The gap in so-called referral rates between what Google paid full-time employees and temporary workers doing similar work had widened significantly, according to internal company emails and documents reviewed by The New York. . Times. This was especially problematic in countries with so-called pay parity laws that required the company to pay temporary workers the same wages as full-time employees in similar positions.
But Google’s mistake had gone unnoticed outside the company. Managers were concerned that fixing the shortfall by suddenly raising hourly rates by 20-30% would draw attention to the problem and invite negative publicity to a company already criticized for creating a two-tier workforce of employees. generously compensated and less expensive full time. temps and contractors that are easy to hire and fire.
So Google landed on a solution that wouldn’t draw as much attention to the problem: It decided to apply the correct rates only for new hires starting in 2021, but put off the more expensive wholesale changes, according to revised company emails. By the times.
Alan Barry, a Google compliance manager in Ireland, wrote in an email to colleagues that adjusting rates for all their seasons was the right move from a “compliance perspective.” However, doing so could increase the likelihood that current Google temporary staff members will be able to “connect the dots” about the reason behind the pay increase and put the staffing agencies that supply and pay workers in “a difficult position. , legally and ethically “.
“The cost is significant and would lead to a blast of noise / frustration,” Barry wrote. “Nor am I willing to invite the accusation that we have allowed this situation to persist for so long that the required correction is significant.”
Google’s decision not to immediately correct payment rates for all current seasons was noted in June in a complaint to the National Stock Market Commission. Google may owe more than $ 100 million in back wages over nine years of non-compliance in 16 countries with wage parity laws, according to the complaint. The figure does not include possible fines or legal costs.
The complaint accuses Google of securities violations because it did not disclose the risk to investors. It is not clear whether the SECOND is currently investigating Google. The SEC did not respond to a request for comment.
In addition to the complaint, the Times separately reviewed dozens of internal documents and emails about Google’s management of its temps, offering unusual insight into how the company is dealing with mounting pressure to treat temps more like permanent employees. .
Google said this week that it had started making some changes to temporary payment rates. The company said that while the benchmark rates hadn’t changed for some years, the real wage of temporary workers had risen numerous times and that most temporary workers were being paid more than the salary ranges.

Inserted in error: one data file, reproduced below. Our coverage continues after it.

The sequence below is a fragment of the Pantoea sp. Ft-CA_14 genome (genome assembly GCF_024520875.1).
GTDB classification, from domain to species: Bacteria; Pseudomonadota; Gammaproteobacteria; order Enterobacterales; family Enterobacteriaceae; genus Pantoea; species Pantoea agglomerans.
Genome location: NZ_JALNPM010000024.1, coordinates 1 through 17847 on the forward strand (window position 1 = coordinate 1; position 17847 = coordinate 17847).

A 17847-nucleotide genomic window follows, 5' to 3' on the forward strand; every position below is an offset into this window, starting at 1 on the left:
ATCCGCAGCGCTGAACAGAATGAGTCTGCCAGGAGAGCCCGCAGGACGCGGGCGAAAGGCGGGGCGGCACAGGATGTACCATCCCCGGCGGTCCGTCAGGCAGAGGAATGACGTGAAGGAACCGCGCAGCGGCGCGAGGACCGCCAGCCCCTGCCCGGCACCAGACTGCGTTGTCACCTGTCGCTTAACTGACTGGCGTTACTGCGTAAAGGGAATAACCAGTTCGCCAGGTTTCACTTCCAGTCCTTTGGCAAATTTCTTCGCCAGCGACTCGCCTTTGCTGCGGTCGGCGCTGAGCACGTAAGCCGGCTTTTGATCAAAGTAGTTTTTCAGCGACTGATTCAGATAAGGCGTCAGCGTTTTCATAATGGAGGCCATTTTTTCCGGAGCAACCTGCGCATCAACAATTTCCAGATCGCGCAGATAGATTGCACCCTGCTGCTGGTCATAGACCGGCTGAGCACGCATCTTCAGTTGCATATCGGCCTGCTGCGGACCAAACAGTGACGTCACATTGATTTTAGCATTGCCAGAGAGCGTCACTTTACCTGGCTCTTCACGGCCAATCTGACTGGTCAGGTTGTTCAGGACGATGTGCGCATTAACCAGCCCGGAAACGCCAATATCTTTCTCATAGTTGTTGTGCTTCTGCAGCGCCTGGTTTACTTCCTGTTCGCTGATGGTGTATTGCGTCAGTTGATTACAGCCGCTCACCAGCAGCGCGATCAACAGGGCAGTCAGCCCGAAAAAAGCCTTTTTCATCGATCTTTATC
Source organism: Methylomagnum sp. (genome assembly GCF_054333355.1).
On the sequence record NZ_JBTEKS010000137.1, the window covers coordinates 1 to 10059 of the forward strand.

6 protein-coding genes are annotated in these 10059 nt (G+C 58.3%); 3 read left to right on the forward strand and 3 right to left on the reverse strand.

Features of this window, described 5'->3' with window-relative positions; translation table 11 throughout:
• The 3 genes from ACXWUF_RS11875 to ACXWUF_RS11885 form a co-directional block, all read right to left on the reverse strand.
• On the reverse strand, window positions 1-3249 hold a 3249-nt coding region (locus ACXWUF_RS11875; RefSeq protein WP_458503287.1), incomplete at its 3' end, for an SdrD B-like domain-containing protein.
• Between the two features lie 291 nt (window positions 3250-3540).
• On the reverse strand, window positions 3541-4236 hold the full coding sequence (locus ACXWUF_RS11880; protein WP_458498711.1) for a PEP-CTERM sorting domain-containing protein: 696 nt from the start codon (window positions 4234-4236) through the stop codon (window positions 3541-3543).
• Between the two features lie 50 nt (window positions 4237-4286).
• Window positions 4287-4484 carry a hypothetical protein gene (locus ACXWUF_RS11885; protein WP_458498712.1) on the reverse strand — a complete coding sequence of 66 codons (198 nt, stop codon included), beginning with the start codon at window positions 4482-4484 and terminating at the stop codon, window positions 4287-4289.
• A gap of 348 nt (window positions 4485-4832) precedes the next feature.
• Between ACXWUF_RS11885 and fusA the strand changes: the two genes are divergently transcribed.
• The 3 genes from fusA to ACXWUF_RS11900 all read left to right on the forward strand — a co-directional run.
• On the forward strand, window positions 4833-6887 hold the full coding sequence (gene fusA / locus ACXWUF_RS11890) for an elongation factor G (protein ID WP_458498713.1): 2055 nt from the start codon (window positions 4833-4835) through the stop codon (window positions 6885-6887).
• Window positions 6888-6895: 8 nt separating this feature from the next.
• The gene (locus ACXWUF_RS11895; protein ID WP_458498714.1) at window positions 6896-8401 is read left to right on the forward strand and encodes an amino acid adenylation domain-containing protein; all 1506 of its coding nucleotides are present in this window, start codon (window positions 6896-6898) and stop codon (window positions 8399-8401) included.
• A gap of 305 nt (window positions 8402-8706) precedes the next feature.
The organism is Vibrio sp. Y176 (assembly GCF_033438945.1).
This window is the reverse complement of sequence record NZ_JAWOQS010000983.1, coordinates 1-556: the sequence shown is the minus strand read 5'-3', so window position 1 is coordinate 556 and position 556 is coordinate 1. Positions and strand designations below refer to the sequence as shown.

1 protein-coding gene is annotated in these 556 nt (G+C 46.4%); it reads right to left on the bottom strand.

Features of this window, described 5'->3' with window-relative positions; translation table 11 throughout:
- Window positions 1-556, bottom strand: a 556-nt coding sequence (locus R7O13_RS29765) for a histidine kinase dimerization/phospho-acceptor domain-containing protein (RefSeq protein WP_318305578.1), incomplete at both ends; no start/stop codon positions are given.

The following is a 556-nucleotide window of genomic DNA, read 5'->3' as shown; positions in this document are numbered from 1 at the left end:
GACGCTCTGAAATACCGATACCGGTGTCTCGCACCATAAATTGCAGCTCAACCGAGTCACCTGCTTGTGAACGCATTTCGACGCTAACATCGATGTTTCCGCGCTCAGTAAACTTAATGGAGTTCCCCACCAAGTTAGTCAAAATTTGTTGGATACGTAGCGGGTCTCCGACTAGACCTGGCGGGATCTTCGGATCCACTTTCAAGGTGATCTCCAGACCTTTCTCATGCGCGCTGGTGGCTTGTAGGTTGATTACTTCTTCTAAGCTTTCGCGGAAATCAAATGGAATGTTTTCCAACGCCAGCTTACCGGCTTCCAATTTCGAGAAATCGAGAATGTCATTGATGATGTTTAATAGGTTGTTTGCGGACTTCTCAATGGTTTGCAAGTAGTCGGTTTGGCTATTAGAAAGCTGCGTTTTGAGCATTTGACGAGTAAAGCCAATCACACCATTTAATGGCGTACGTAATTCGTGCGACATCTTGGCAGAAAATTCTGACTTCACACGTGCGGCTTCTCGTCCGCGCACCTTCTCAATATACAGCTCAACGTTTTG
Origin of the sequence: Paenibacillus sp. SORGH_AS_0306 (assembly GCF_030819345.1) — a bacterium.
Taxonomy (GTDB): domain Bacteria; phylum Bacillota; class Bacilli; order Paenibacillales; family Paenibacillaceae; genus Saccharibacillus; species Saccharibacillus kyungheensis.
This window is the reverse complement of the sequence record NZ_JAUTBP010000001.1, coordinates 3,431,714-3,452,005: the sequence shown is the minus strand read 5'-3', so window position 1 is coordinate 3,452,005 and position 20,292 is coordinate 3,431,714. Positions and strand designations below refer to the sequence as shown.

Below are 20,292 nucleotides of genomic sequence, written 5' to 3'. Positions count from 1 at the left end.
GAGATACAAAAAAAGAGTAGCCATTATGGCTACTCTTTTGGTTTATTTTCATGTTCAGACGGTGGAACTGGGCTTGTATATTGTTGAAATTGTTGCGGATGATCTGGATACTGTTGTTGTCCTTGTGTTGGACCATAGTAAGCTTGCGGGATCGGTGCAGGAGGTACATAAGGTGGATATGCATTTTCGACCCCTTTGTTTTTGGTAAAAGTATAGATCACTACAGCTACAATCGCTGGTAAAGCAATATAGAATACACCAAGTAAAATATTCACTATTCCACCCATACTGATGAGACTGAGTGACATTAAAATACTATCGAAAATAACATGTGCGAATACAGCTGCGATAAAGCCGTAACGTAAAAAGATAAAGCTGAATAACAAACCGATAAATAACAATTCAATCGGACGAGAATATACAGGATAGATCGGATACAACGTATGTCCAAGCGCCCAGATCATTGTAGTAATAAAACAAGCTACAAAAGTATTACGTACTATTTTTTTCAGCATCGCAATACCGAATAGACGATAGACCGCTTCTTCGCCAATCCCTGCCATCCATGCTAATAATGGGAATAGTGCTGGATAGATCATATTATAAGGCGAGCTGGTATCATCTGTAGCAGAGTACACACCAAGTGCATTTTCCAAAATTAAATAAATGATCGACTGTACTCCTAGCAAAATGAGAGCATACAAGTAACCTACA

“It is clear that this process has not been managed in a manner consistent with the high standards that we hold ourselves to as a company,” Spyro Karetsos, the company’s chief compliance officer, said in a statement. “We’re going to find out what went wrong here, why it happened, and we’re going to correct it.”
The total number of temporary workers and contractors working at Google exceeds 150,000, while Google’s parent company, Alphabet, has 144,000 full-time employees, according to people who are familiar with the numbers but are not authorized to release them publicly. Google has said that temporary workers make up about 3% of its non-permanent staff. The vast majority are contract workers.
The company has said that temporary workers fill short-term positions to replace employees on leave or when a sudden business need arises for a maximum period of two years. In some cases, Google employees said temporary roles stretch year after year.
There is no federal law that requires US companies to pay temporary and permanent employees the same wages for similar work, but other countries are passing laws to push for more equitable treatment. More than 30 have some form of wage parity laws for temporary workers.
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In countries with company-recognized equal pay laws, Google typically takes extra precautions to ensure that open temporary jobs are paid on par with appropriate full-time positions. In those countries, Google pays a 15% annual bonus to temporary employees, which is the same as the lowest bonus rate for its permanent employees. It generally does not pay bonuses to temporary workers in countries without equal pay requirements.